"Diversion of Angels" is an example of how wicked Martha Graham could be. It isn't that she made a dance about young lovers with so much relish, but that she titled it theologically. If they thought about it, the DAR and Congressional appropriation committees wouldn't approve. Graham's principal women in this work vary radically. Catherine Lutton (in White) was the aristocrat in love, Alessandra Prosperi (in Red) the personification of appetite and passion, Erica Dankmeyer the guileless but not bland one. Graham's men are more interchangeable although Nardi, with subtle harmonics, echoed Lutton's nobility.

Between "Appalachian" and "Diversion" with their larger casts came a duo, a trio and three solos. The Graham woman in the duo "Errand Into The Maze" and the one in the solo "Deep Song" is complex. Can one sympathize, though, with the female hysteria shown in "Errand"? Doesn't one have to smile at the image of masculinity the woman fears? Isn't the suffering in "Deep Song" monochromatic? The answers are no because Elizabeth Auclair's intense and musically integrated interpretations allowed strength and vulnerability, sorrow and love to emerge as marvelously multifaceted states of being. The solid, straightforward maleness of Whitney V. Hunter's Creature of Fear in "Errand" was the apt contrast to Auclair's performance.

"Lamentation", like "Deep Song" is a bench solo, but how different. The latter (to Henry Cowell music) was full of nuance, the former (to a Zoltan Kodaly piano piece) was all striking expression as Dakin rendered it whitefaced, almost on a single breath in the German Ausdruckstanz manner. The other solo,"Satyric Festival Song" (to Fernando Palacios music), isn't in the masterpiece class but Miki Orihara's bounce and timing made it a delectable morsel.

"El Penitente" is Graham being simple and direct as one seldom sees her elsewhere. With no irony but eyes wide open, she shows the sincerity of submitting to a religious purification ritual and the joy of having survived it. Tadej Brdnik's Penitent was as pristine and luminous as the most potent of primitive sculptures. Prosperi as Virgin, Magdalen and Mother was totally at home in each character, and Martin Lofsnes assisted ably.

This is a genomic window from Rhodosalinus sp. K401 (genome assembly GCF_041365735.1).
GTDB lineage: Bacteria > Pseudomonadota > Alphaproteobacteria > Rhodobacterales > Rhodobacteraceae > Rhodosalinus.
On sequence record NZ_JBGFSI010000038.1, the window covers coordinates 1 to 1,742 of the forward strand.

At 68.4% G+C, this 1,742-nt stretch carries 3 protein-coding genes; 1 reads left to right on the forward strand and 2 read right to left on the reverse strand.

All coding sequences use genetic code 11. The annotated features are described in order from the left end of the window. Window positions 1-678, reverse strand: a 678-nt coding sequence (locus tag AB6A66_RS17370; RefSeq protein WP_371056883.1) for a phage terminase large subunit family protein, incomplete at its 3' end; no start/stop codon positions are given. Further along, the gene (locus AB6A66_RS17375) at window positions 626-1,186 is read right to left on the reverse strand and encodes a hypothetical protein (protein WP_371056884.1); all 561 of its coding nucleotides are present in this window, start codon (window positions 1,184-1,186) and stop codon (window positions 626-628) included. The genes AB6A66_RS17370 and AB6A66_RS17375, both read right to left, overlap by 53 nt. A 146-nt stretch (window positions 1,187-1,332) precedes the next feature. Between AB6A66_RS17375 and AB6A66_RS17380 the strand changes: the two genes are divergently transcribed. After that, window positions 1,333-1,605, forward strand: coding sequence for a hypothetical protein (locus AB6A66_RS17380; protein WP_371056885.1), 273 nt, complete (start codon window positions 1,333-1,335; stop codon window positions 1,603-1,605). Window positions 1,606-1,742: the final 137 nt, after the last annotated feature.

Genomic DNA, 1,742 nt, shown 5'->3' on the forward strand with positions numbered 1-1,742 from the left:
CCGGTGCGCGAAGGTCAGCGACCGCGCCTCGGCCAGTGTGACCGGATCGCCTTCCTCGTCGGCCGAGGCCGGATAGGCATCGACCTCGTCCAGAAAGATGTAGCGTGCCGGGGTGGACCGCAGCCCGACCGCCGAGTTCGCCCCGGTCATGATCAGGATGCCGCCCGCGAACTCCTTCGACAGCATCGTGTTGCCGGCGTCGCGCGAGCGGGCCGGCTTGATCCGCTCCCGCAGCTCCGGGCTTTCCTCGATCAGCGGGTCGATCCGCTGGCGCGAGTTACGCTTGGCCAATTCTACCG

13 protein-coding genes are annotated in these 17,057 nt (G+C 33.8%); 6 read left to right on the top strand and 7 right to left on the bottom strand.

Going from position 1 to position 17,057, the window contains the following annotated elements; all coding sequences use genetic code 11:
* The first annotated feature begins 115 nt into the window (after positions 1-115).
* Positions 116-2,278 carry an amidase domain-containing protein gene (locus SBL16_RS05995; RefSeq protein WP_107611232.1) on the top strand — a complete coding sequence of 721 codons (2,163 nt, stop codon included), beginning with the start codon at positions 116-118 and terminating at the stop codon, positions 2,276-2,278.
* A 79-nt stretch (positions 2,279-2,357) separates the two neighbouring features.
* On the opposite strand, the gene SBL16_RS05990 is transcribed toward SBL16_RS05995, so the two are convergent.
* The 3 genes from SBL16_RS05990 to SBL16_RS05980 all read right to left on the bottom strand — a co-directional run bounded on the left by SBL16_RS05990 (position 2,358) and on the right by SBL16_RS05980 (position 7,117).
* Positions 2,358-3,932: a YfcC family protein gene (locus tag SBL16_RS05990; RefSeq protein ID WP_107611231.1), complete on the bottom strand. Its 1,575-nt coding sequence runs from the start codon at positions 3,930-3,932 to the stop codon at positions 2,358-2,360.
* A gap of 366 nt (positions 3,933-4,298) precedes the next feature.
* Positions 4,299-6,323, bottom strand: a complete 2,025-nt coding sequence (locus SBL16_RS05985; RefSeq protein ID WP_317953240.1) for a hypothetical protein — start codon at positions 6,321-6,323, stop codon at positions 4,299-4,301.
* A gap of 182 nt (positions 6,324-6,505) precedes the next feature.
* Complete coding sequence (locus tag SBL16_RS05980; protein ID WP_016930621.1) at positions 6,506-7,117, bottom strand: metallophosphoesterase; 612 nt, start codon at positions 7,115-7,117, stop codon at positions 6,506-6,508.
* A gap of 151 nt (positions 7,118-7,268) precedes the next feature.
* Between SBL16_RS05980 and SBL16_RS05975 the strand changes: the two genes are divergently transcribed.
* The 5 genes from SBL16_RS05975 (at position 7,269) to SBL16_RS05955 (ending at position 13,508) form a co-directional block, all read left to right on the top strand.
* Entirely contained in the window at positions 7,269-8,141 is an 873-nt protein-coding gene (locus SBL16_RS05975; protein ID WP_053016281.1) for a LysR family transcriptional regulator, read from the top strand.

This Graham program's richness was due also to Isamu Noguchi's buoyant set designs for three of the pieces ("Appalachian", "Errand", "Penitente"), Graham's costumes, the highlighting (by Jean Rosenthal, David Finley and Graham) which gave dancers and objects the look of sculptures, and, yes, the music. Graham's taste for American classical music of the middle decades of the 20th Century has often been shrugged off. The compositions on this program by Louis Horst ("El Penitente"), Gian Carlo Menotti ("Errand") and Norman Dello Joio ("Diversion") were diverse and not all that minor. Horst's, especially, sounded vivid. Henry Cowell's "Sinister Resonance" (for "Deep Song) and Graham's intertwined choreography made me wonder whether this solo had been an influence on Mark Morris, whose intertwined but more casual "Mosaic and United" to Cowell scores was being shown down the road at George Mason University. Wouldn't it have been wonderful if the Graham performances could have had live music like Morris's.

Volume 3, No. 8
February 21, 2005
Copyright ©2005 by George Jackson


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last updated on February 21, 2005